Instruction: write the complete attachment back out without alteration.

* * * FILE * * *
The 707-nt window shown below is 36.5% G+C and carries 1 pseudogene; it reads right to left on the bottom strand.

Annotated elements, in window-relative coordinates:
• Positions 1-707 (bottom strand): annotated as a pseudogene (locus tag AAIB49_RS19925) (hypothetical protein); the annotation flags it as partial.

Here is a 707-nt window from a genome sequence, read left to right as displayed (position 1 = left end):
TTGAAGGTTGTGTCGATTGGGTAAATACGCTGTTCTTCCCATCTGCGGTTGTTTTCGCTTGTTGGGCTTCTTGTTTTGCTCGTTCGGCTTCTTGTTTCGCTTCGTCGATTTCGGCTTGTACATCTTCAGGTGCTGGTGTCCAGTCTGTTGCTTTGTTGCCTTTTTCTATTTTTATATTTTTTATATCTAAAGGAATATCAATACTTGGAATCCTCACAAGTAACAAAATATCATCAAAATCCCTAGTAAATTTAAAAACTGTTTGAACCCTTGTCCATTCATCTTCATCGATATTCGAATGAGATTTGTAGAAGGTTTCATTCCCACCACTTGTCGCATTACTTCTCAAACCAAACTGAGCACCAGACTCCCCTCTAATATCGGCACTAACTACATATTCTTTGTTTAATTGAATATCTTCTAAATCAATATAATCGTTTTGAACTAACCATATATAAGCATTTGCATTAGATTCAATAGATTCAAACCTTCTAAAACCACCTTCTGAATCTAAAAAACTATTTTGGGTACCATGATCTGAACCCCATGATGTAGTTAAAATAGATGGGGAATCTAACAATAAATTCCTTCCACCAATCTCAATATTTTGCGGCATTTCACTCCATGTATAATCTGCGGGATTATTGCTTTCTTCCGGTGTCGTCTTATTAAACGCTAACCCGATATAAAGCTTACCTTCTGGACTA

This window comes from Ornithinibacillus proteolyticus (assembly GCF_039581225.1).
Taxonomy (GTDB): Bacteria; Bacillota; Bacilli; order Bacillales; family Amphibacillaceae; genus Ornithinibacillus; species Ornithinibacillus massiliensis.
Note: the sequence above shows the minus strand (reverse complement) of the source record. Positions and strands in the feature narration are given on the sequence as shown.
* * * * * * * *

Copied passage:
The 707-nt window shown below is 36.5% G+C and carries 1 pseudogene; it reads right to left on the bottom strand.

Annotated elements, in window-relative coordinates:
• Positions 1-707 (bottom strand): annotated as a pseudogene (locus tag AAIB49_RS19925) (hypothetical protein); the annotation flags it as partial.

Here is a 707-nt window from a genome sequence, read left to right as displayed (position 1 = left end):
TTGAAGGTTGTGTCGATTGGGTAAATACGCTGTTCTTCCCATCTGCGGTTGTTTTCGCTTGTTGGGCTTCTTGTTTTGCTCGTTCGGCTTCTTGTTTCGCTTCGTCGATTTCGGCTTGTACATCTTCAGGTGCTGGTGTCCAGTCTGTTGCTTTGTTGCCTTTTTCTATTTTTATATTTTTTATATCTAAAGGAATATCAATACTTGGAATCCTCACAAGTAACAAAATATCATCAAAATCCCTAGTAAATTTAAAAACTGTTTGAACCCTTGTCCATTCATCTTCATCGATATTCGAATGAGATTTGTAGAAGGTTTCATTCCCACCACTTGTCGCATTACTTCTCAAACCAAACTGAGCACCAGACTCCCCTCTAATATCGGCACTAACTACATATTCTTTGTTTAATTGAATATCTTCTAAATCAATATAATCGTTTTGAACTAACCATATATAAGCATTTGCATTAGATTCAATAGATTCAAACCTTCTAAAACCACCTTCTGAATCTAAAAAACTATTTTGGGTACCATGATCTGAACCCCATGATGTAGTTAAAATAGATGGGGAATCTAACAATAAATTCCTTCCACCAATCTCAATATTTTGCGGCATTTCACTCCATGTATAATCTGCGGGATTATTGCTTTCTTCCGGTGTCGTCTTATTAAACGCTAACCCGATATAAAGCTTACCTTCTGGACTA

This window comes from Ornithinibacillus proteolyticus (assembly GCF_039581225.1).
Taxonomy (GTDB): Bacteria; Bacillota; Bacilli; order Bacillales; family Amphibacillaceae; genus Ornithinibacillus; species Ornithinibacillus massiliensis.
Note: the sequence above shows the minus strand (reverse complement) of the source record. Positions and strands in the feature narration are given on the sequence as shown.